Jessica Mason Pieklo is a writer and adjunct law professor in Boulder, Colorado. She is the former assistant director of the Health Law Clinic at Hamline Law School in St. Paul, Minnesota and former litigator.
The allegations were, and are, absurd. In fact, they are so absurd—and Daleiden’s conduct in editing and releasing the videos is so egregious—that amidst a flurry of lawsuits, a federal court just ordered him in contempt of court and handed him a bill for more than $130,000.
The U.S. attorney general submitted a nearly blank form about his contacts with Russian officials. But he wasn't so silent when he talked to a group of right-wing lawyers and used words from the slain civil rights leader.
The decision came in the case of Trinity Lutheran Church of Columbia, Inc. v. Comer—a challenge to a provision of the Missouri Constitution that prohibits direct government funding of houses of worship.
The Department of Homeland Security says it sees "no credible path forward" to defend the Obama-era policy de-prioritizing detention and deportation of undocumented parents with children who are U.S. citizens or lawful permanent residents.
Top legal officials in Maryland and Washington, D.C., take aim at President Trump's immigration orders; a fitness chain with trans-inclusive policies wins in court; and 50 years ago, interracial marriage bans were declared illegal.
Ohio's top lawyer says that Big Pharma helped fuel the opioid epidemic. A Michigan farmer wants the right to sell his fruit and discriminate against same-sex couples. And progressives are trying hard to keep Anthony Kennedy on the Supreme Court.
The impact of the decision means Catholic hospitals, which employ tens of thousands of low- to middle-income workers, can now generally avoid the pension and health insurance protections required by federal law.
Despite the fact that dilation and evacuaton procedures are overwhelmingly safe, anti-choice lawmakers and activists have launched a legislative and propaganda campaign against what they have named “dismemberment abortions.”
The nation's highest court has signaled it will rule on Ohio's purges of its voter rolls, not too long after it issued an important decision that could influence how race and political party affect gerrymandering cases.
The Fourth Circuit Court of Appeals didn't just rule the Trump administration acted in bad faith in issuing the Muslim bans; it may have provided Chief Justice John Roberts just the cover needed to strike the bans as well.
Lawyers for the Trump administration conceded Monday to a federal appeals court that the president's religious imposition executive order does not, in fact, mean victory for those fighting the Affordable Care Act's birth control benefit.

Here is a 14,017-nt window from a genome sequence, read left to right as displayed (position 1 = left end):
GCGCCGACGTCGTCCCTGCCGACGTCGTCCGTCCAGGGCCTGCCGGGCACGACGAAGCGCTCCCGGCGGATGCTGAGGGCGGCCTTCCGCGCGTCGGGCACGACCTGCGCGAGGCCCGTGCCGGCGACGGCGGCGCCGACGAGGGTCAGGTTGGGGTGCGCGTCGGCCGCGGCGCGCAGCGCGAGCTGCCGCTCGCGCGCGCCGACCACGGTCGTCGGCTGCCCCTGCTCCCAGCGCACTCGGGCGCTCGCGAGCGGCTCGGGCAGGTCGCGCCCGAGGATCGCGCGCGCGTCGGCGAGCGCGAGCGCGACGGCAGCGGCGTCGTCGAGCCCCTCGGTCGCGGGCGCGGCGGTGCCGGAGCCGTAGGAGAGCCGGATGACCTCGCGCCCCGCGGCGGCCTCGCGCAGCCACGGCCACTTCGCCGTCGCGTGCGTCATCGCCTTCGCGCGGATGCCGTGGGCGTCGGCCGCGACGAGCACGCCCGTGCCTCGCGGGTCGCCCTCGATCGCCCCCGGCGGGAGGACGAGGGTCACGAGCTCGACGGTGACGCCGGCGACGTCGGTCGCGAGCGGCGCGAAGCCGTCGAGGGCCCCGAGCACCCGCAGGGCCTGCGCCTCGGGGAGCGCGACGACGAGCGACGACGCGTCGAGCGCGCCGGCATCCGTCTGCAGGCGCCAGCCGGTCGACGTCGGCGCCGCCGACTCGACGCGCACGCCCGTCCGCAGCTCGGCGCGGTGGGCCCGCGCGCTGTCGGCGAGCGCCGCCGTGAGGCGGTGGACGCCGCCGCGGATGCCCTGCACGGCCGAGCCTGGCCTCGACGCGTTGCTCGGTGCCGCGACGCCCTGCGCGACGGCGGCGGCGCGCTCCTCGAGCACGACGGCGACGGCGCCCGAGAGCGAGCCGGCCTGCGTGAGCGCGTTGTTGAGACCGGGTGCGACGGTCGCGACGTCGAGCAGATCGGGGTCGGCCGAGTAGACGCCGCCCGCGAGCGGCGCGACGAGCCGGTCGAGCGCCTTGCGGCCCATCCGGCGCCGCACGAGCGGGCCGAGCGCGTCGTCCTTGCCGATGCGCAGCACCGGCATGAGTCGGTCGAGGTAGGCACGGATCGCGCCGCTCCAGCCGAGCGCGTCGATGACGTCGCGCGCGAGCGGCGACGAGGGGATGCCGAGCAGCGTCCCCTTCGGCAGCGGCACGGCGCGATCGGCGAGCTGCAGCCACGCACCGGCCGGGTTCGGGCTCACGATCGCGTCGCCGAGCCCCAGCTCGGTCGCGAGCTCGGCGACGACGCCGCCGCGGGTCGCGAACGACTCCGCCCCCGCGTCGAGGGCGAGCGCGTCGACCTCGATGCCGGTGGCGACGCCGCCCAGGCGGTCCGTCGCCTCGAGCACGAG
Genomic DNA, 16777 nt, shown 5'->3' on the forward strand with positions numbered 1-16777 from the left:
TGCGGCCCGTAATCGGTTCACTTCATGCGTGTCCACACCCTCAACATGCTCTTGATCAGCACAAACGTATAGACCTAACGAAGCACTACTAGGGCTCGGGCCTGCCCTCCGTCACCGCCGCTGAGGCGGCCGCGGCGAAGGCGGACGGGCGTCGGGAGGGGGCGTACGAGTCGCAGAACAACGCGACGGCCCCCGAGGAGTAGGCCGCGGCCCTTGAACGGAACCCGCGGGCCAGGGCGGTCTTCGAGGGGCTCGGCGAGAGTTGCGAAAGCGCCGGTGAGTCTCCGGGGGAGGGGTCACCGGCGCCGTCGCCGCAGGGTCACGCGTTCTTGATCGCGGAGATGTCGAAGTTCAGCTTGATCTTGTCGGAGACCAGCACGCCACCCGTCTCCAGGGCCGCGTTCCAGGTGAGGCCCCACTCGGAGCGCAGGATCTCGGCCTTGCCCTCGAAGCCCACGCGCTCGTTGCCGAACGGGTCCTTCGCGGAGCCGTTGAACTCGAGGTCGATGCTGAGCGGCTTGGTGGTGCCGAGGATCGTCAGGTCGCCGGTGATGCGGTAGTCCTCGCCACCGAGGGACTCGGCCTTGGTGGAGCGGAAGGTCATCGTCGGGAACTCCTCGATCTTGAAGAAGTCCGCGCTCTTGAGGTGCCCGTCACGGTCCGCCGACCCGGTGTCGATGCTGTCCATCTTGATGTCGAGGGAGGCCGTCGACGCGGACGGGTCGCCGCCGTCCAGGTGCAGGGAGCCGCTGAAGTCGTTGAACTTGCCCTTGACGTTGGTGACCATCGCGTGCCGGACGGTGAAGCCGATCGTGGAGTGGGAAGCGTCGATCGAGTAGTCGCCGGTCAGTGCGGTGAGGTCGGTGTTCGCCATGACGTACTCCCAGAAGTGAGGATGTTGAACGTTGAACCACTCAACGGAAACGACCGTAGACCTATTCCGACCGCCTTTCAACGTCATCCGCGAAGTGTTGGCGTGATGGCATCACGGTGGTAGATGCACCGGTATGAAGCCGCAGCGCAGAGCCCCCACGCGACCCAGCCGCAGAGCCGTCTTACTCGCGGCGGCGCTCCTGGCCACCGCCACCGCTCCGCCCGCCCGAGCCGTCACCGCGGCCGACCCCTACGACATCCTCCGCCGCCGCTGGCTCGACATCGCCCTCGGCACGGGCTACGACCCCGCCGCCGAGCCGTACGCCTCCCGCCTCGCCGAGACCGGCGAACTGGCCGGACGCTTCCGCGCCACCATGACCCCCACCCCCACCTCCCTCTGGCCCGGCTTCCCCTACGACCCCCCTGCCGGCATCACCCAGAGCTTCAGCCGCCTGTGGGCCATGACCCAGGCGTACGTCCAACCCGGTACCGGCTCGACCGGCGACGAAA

The Ninth Circuit Court chooses a history of inequitable pay over gender fairness. Elsewhere, a woman sues her employer for firing her because she wouldn't distribute Christian literature, and an Amish community says it has a religious right to go without a home sewage system.
Appeals courts differ over what law to apply when considering cases about sex discrimination at educational institutions. And various groups say the First Amendment gives them the right to access government data.
In other news, a federal court found that a religious university discriminated against a single, pregnant worker who refused to either marry or stop living with her partner, and the Hawaii judge who struck down the Muslim ban is now under 24-hour protection due to threats.
Wednesday marked the third day of Judge Neil Gorsuch's U.S. Supreme Court confirmation hearings in the Senate Judiciary Committee. Rewire's Vice President of Law and the Courts Jessica Mason Pieklo has been monitoring the scene.
In other news, the Southern Poverty Law Center wins a victory against a modern debtors' prison in Alabama, and it intends to investigate if anti-LGBTQ groups are influencing Trump administration policies.
The U.S. Supreme Court order directs the appeals court to take another look at the case of the transgender teenager who successfully sued his school district for access to restrooms aligning with his gender identity.
A federal district judge ruled Texas couldn't rely on heavily edited videos from anti-abortion advocate David Daleiden to try to defund Planned Parenthood. In an earlier case from Utah, Supreme Court nominee Neil Gorsuch wasn't so sure.
After President Trump's executive order on immigration created pandemonium in airports worldwide, the courts and local law enforcement are racing to keep up. And then there's the matter of whom the next Supreme Court Justice will be.
To believe the nomination of Neil Gorsuch is not part of the Trump administration’s shock-and-confusion campaign is naive. Gorsuch is the conservative equivalent of the “Justice Dad” meme that Obama tried with Garland.
Gorsuch’s decision was largely adopted by the conservative Roberts Court majority in its 2014 decision ruling that secular, for-profit companies like Hobby Lobby could make religious objections to complying with certain regulations.
“When he said he was going to run the government like his own businesses, he meant it. And that means lining his own pockets at the expense of everyone else," said Vermont Law School professor Jennifer Taub in an interview with Rewire.
The order was issued by the same judge who halted enforcement of the Obama administration’s guidance instructing schools that receive federal funding to allow transgender students access to restrooms consistent with their gender identity, rather than their biological sex.
2016 brought in a ton of reproductive rights victories, plus one significant punt by the U.S. Supreme Court that could help Republicans in their efforts to overturn the Affordable Care Act. And 2017 is looking like another big year.
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